Russian warplanes carried out fresh airstrikes on northwestern Idleb province where Russia and Turkey agreed on a buffer zone in September, a local reporter said Sunday.
The strikes on the town of Beksariya left two civilians dead and nine more wounded, mostly children.
On Friday, the Russian Foreign Minister, Sergei Lavrov, said that Hay’at Tahrir al-Sham, a former affiliate of al-Qaeda in Syria, is now occupying 70 percent of Idleb, giving more pretexts to continue the Russian aerial bombing.
According to Lavrov, this is, “one of the acute problems, because it is impossible for this last major hotbed of terrorism in Syria to be allowed to be maintained.”
The deal to create the demilitarized zone, running along the contact line between rebels and the regime, staved off an offensive against Idleb.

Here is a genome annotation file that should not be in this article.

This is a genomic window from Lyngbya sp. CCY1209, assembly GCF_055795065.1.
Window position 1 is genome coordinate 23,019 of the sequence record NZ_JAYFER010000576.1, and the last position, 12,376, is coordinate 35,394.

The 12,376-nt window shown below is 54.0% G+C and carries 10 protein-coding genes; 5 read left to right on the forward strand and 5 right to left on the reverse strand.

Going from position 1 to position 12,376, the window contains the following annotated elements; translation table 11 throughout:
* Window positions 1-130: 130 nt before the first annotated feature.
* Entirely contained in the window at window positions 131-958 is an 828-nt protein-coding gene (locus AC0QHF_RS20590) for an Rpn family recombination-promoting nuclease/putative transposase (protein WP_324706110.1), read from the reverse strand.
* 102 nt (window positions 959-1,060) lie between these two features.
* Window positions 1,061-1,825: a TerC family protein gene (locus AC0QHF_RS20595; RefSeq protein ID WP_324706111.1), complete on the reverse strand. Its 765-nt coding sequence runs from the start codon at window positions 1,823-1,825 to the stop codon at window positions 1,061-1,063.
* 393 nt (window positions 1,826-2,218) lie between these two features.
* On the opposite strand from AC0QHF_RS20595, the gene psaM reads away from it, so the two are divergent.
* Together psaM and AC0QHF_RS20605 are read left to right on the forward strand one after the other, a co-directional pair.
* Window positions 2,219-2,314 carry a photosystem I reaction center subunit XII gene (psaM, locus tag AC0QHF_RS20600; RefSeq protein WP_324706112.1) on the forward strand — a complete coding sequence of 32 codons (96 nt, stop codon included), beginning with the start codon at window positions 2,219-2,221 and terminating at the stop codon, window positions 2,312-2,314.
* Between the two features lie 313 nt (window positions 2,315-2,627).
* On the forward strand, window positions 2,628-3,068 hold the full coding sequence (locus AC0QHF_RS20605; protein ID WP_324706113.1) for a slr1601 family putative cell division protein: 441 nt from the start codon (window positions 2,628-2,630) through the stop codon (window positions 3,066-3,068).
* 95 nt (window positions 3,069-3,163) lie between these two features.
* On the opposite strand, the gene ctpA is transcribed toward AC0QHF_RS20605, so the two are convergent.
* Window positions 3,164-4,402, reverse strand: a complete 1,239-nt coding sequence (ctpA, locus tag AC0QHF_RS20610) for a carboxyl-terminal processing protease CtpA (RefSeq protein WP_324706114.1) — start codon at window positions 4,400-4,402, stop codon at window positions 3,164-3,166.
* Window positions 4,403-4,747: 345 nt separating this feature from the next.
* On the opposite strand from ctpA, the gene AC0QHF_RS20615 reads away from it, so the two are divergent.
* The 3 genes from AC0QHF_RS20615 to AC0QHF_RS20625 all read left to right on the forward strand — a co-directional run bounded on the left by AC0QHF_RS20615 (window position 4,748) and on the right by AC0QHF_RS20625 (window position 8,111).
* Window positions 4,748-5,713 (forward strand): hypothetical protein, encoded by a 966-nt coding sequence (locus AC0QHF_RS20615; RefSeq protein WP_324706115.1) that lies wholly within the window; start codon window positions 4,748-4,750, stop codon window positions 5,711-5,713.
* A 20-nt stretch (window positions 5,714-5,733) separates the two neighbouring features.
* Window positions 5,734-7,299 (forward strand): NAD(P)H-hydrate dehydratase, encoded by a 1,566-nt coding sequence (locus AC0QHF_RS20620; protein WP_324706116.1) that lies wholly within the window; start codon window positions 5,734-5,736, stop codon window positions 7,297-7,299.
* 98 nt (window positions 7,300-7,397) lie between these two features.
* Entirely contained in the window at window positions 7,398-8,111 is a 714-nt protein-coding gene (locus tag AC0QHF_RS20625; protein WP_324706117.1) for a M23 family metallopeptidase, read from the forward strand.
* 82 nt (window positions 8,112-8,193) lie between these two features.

Intermittent exchanges of fire have broken out in northwest Syria since the agreement between Russia, a key ally of Bashar al-Assad, and Turkey, which backs some of the rebel factions.
The United Nations says nearly 3 million people live in the northwest region and has warned against a battle to restore state rule there.
Since the revolution erupted in 2011, more than 560,000 people have been killed, and more than 6 million people have been displaced.
This article was edited by The Syrian Observer. Responsibility for the information and views set out in this article lies entirely with the author.